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  Kelli Whitlock Burton
 
Professional/Personal Overview
  A science and medical writer for more than 20 years, I have covered everything from the genetics of breast cancer in African Americans to the discovery of new dinosaurs species. I have written for newspapers, Internet and magazines, completing stories varying in length from 250 words to 5,000 words. I also am a freelance editor, editing technical manuscripts as well as general interest magazines.
Work Info
 
Expertise
Editor 17 Years
Reporter 23 Years
Writer 23 Years
Specialty
Environment & Nature 19 Years
Science 19 Years
Medicine 23 Years
Total Media Industry Experience
23 Years
Media Client List (# assignments last 2 yrs)
Science magazine (11+), Science Now! (11+), Boston Globe (11+), American Archaeology Magazine (1-2)
Corporate Client List (# assignments last 2 yrs)
Ohio University (11+), Kenyon College (11+), inVentiv Communications (6-10), Ohio State University (3-5), University of Georgia (3-5), Univesity of Chicago School of Medicine (3-5), Denison University (3-5), Harvard University Medical School (3-5), Howard Hughes Medical Institute (1-2), Sarah Lawrence College (1-2)
Other Work History
Staff Writer, The Tuscaloosa News, Alabama, 1990-1994
Associate Editor, Ohio State University, 1994-1996
Editor and Science Writer, Ohio University, 1996-2003
Editor and Science Writer, Whitehead Institute/Massachusetts Institute of Technology, 2003-2004
Freelance science writer, 2004-present
Computer Skills
Word, Excel, Word Press, Publisher
Equipment
Laptop, Desktop, 35MM Nikon 8008, digital voice recorder, digital camera (5 megapixel)
References
David Grimm, ScienceNow!, dgrimm@aaas.org
Jeffrey Mervis, Science, jmervis@aaas.org
Gideon Gill, Boston Globe, ggill@globe.com
Jeff Grabmeier, The Ohio State University, grabmeier.1@osu.edu
Awards
Nine national medals for excellence in writing and magazine editing from Council for Advancement and Support of Education
New York Times Chairman's Award
Three statewide AP awards for reporting
Four Baptist Medical Center awards for health reporting
Clarion Award for feature writing, Association for Women in Communications
Associations
National Association of Science Writers
Other
BA, Journalism
MS, Journalism
Attended several professional writing courses, including the Neiman Narrative Journalism Conference (2002-2004) and the Mid-Atlantic Creative Nonfiction Writing Seminar (2005)
WordPress for Small Business Owners
Freelancer Availability
I freelance full-time. I live near Columbus, OH. I am willing to travel anywhere. I have a driver's license. I have access to a car.
Work Samples
 
Editing samples  
(Howard Hughes Medical Institute, 5/12/2012)
HHMi announced the first-time recipients of a new award for emerging scientists. My job was to edit the bios written by freelancers. I edited a total of six bios.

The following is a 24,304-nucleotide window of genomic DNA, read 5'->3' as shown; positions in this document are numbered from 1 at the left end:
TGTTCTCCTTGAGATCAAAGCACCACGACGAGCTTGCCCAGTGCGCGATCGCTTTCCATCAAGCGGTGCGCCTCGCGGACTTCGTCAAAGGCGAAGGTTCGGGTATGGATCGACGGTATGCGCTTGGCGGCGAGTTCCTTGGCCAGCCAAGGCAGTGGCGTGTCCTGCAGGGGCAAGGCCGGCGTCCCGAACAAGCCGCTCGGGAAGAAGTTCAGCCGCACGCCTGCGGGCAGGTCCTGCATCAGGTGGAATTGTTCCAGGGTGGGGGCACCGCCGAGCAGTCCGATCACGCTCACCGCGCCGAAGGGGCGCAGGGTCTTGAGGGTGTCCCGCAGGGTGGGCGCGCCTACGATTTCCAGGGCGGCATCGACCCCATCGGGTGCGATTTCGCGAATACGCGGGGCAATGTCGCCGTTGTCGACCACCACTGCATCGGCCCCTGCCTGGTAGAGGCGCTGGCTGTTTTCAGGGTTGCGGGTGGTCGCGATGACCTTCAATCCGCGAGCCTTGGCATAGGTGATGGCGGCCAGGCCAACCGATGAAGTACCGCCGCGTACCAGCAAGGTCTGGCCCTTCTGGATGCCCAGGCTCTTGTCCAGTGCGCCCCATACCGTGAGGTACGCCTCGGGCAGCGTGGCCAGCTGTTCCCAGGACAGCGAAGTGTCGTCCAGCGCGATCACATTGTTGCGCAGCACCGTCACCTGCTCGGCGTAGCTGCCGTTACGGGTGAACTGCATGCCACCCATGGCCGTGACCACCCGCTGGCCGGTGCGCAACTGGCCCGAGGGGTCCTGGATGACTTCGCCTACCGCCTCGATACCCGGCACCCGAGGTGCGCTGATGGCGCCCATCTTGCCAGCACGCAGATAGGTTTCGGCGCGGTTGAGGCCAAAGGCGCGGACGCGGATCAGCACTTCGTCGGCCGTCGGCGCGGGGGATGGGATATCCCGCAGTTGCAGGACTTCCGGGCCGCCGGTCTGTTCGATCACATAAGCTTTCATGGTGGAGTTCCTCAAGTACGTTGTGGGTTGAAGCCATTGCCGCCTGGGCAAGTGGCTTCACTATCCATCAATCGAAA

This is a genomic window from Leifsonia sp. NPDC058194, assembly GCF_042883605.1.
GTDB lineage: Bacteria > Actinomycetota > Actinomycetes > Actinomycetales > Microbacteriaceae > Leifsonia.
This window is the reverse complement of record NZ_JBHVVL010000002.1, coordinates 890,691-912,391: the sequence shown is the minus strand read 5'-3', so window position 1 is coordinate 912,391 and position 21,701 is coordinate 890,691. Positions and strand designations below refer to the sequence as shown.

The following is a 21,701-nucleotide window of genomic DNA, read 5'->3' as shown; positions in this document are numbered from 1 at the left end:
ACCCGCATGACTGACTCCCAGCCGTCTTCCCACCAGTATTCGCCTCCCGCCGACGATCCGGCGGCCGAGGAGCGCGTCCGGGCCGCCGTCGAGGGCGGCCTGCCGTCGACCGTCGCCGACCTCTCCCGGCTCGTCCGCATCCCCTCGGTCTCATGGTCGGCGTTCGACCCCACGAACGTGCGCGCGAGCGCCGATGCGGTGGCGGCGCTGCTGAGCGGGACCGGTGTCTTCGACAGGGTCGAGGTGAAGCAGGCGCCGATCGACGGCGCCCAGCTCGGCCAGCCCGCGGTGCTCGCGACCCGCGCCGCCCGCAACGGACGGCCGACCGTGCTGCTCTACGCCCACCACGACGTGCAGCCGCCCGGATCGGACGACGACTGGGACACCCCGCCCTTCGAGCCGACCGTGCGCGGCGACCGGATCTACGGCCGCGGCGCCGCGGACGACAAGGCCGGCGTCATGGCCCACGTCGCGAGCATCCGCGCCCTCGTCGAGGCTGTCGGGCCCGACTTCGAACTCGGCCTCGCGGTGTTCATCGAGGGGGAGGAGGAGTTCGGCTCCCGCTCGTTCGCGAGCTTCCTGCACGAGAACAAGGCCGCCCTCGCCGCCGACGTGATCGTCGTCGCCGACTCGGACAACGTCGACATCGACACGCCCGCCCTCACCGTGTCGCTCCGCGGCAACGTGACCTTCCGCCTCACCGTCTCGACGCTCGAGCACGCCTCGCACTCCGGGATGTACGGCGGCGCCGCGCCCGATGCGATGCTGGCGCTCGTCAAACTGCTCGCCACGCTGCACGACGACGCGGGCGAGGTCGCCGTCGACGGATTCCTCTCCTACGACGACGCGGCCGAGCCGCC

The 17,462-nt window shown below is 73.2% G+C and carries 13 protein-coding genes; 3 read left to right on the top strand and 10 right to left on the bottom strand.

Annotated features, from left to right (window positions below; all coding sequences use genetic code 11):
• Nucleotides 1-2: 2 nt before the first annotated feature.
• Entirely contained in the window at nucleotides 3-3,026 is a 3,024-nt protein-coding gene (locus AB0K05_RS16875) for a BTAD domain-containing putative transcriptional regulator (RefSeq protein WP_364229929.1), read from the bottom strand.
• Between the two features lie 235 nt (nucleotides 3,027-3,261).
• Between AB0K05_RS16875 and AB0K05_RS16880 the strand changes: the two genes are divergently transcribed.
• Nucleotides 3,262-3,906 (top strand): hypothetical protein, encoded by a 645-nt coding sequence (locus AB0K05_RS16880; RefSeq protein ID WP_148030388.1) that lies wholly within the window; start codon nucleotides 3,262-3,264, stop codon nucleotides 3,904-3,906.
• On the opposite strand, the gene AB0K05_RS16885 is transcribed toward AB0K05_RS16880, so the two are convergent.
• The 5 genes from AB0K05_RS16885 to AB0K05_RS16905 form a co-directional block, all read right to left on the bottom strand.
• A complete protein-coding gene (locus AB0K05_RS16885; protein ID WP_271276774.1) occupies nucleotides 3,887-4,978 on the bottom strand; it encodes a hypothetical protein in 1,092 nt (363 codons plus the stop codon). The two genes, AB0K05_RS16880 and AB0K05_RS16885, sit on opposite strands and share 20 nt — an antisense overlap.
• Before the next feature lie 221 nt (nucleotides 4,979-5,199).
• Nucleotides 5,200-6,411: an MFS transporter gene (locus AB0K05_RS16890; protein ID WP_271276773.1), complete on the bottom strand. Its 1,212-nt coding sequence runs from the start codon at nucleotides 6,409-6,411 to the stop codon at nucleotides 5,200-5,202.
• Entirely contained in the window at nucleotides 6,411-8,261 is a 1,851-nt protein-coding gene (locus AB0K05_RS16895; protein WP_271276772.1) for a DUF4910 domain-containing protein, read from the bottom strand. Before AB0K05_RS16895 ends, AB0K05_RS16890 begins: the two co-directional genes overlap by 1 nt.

(Science magazine, 9/24/2010)
Contributing editor for Random Samples department. Responsible for building story budget, assigning and editing stories, securing art work, page design approval, and page proof review.
(Science magazine, 9/17/2010)
Contributing editor for Random Samples department in Science magazine. Responsible for building story budget, assigning and editing stories, obtaining art, page design approval and page proof review.
(Science magazine, 9/10/2010)
Contributing editor for Random Samples department in Science magazine. Responsible for building story budget, assigning and editing stories, obtaining art, page design approval and page proof review.
Writing Samples  
(American Archaeology magazine, 10/1/2012)
The Shakers are one of America’s best-known utopian societies. An investigation of Pleasant Hill, one of their former communities in Kentucky, reveals how their emphasis on order, work, and religious devotion, and their penchant for innovations, were an attempt at perfecting their lives.
(Sarah Lawrence College, 4/1/2012)
People fight because of how they feel—whether angry, afraid, or threatened. Leah Olson and Elizabeth Johnson teach an interdisciplinary class on human feelings. Can understanding what’s happening in our brains help us control destructive emotions?
(BioTechniques, 2/14/2012)
Using a deceptively simple two-step process, scientists have successfully frozen fruit flies at below-zero temperatures without killing them.
(Boston Globe, 11/1/2010)
(Medical News Today, 9/10/2010)
Scientists have discovered a small molecule that helps human cells get rid of the misfolded, disfigured proteins implicated in Alzheimer's disease and other neurodegenerative ailments.
(Boston Globe, 8/16/2010)
The placement of a joint headquarters of Sanofi-Aventis SA’s new cancer research unit in Cambridge, announced last month, marks a turning point for the world’s third-largest pharmaceutical company.
(ScienceNOW, 6/10/2010)
More than 80% of plant species make friends with a common fungus. In return for sugar, the fungus helps the plants extract nutrients from the soil. But rice plants, a primary food source for billions of people, don’t have this special relationship—and thus they don’t receive the extra boost the fung
(ScienceNOW, 5/20/2010)
When the Canadian government created a $200 million pot to attract up to 20 of the world's best researchers in four target areas, university administrators had no trouble finding 36 stars that they wanted to hire. Diversity was another matter, however.
(Boston Globe, 5/10/2010)
Mammograms in most women under 40 may cause more harm than good, according to new research.
(Harvard Gazette, 3/1/2010)
Efforts to prevent childhood obesity should begin far earlier than currently thought — perhaps even before birth — especially for minority children, according to a new study that tracked 1,826 women from pregnancy through their children’s first five years of life.